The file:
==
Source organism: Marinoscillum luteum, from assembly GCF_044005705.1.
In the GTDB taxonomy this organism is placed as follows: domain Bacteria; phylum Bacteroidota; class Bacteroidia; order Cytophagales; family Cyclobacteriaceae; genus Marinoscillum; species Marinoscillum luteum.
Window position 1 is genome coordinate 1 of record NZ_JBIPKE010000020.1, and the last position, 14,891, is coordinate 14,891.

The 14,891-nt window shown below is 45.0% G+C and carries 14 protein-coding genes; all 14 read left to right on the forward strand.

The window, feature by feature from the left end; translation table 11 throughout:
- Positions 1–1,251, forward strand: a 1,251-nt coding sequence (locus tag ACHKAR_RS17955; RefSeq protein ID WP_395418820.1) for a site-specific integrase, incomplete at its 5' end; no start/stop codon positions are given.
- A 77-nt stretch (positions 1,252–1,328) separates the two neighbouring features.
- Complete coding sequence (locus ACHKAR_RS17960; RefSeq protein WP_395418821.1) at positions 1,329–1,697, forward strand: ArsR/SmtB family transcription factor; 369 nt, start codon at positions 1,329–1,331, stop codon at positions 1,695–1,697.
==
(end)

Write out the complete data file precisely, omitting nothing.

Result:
Source organism: Marinoscillum luteum, from assembly GCF_044005705.1.
In the GTDB taxonomy this organism is placed as follows: domain Bacteria; phylum Bacteroidota; class Bacteroidia; order Cytophagales; family Cyclobacteriaceae; genus Marinoscillum; species Marinoscillum luteum.
Window position 1 is genome coordinate 1 of record NZ_JBIPKE010000020.1, and the last position, 14,891, is coordinate 14,891.

The 14,891-nt window shown below is 45.0% G+C and carries 14 protein-coding genes; all 14 read left to right on the forward strand.

The window, feature by feature from the left end; translation table 11 throughout:
- Positions 1–1,251, forward strand: a 1,251-nt coding sequence (locus tag ACHKAR_RS17955; RefSeq protein ID WP_395418820.1) for a site-specific integrase, incomplete at its 5' end; no start/stop codon positions are given.
- A 77-nt stretch (positions 1,252–1,328) separates the two neighbouring features.
- Complete coding sequence (locus ACHKAR_RS17960; RefSeq protein WP_395418821.1) at positions 1,329–1,697, forward strand: ArsR/SmtB family transcription factor; 369 nt, start codon at positions 1,329–1,331, stop codon at positions 1,695–1,697.